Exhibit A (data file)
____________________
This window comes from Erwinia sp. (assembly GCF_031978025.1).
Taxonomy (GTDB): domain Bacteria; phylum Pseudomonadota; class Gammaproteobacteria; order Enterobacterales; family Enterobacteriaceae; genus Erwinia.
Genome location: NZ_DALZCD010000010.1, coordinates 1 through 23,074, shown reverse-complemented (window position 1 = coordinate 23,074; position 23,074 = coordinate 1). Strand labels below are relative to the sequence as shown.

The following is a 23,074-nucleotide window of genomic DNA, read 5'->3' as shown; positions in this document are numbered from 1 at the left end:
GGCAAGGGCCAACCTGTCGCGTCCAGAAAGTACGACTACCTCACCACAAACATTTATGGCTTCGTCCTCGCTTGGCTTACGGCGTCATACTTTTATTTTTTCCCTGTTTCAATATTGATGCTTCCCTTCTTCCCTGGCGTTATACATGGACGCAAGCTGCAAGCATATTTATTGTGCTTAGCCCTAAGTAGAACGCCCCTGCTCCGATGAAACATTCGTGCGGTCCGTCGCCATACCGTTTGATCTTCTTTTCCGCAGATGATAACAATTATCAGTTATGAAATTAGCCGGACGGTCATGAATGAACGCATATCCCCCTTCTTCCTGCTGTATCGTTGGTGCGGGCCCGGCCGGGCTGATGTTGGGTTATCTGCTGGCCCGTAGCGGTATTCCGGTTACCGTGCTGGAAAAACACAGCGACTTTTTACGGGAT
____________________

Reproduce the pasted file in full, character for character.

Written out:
This window comes from Erwinia sp. (assembly GCF_031978025.1).
Taxonomy (GTDB): domain Bacteria; phylum Pseudomonadota; class Gammaproteobacteria; order Enterobacterales; family Enterobacteriaceae; genus Erwinia.
Genome location: NZ_DALZCD010000010.1, coordinates 1 through 23,074, shown reverse-complemented (window position 1 = coordinate 23,074; position 23,074 = coordinate 1). Strand labels below are relative to the sequence as shown.

The following is a 23,074-nucleotide window of genomic DNA, read 5'->3' as shown; positions in this document are numbered from 1 at the left end:
GGCAAGGGCCAACCTGTCGCGTCCAGAAAGTACGACTACCTCACCACAAACATTTATGGCTTCGTCCTCGCTTGGCTTACGGCGTCATACTTTTATTTTTTCCCTGTTTCAATATTGATGCTTCCCTTCTTCCCTGGCGTTATACATGGACGCAAGCTGCAAGCATATTTATTGTGCTTAGCCCTAAGTAGAACGCCCCTGCTCCGATGAAACATTCGTGCGGTCCGTCGCCATACCGTTTGATCTTCTTTTCCGCAGATGATAACAATTATCAGTTATGAAATTAGCCGGACGGTCATGAATGAACGCATATCCCCCTTCTTCCTGCTGTATCGTTGGTGCGGGCCCGGCCGGGCTGATGTTGGGTTATCTGCTGGCCCGTAGCGGTATTCCGGTTACCGTGCTGGAAAAACACAGCGACTTTTTACGGGAT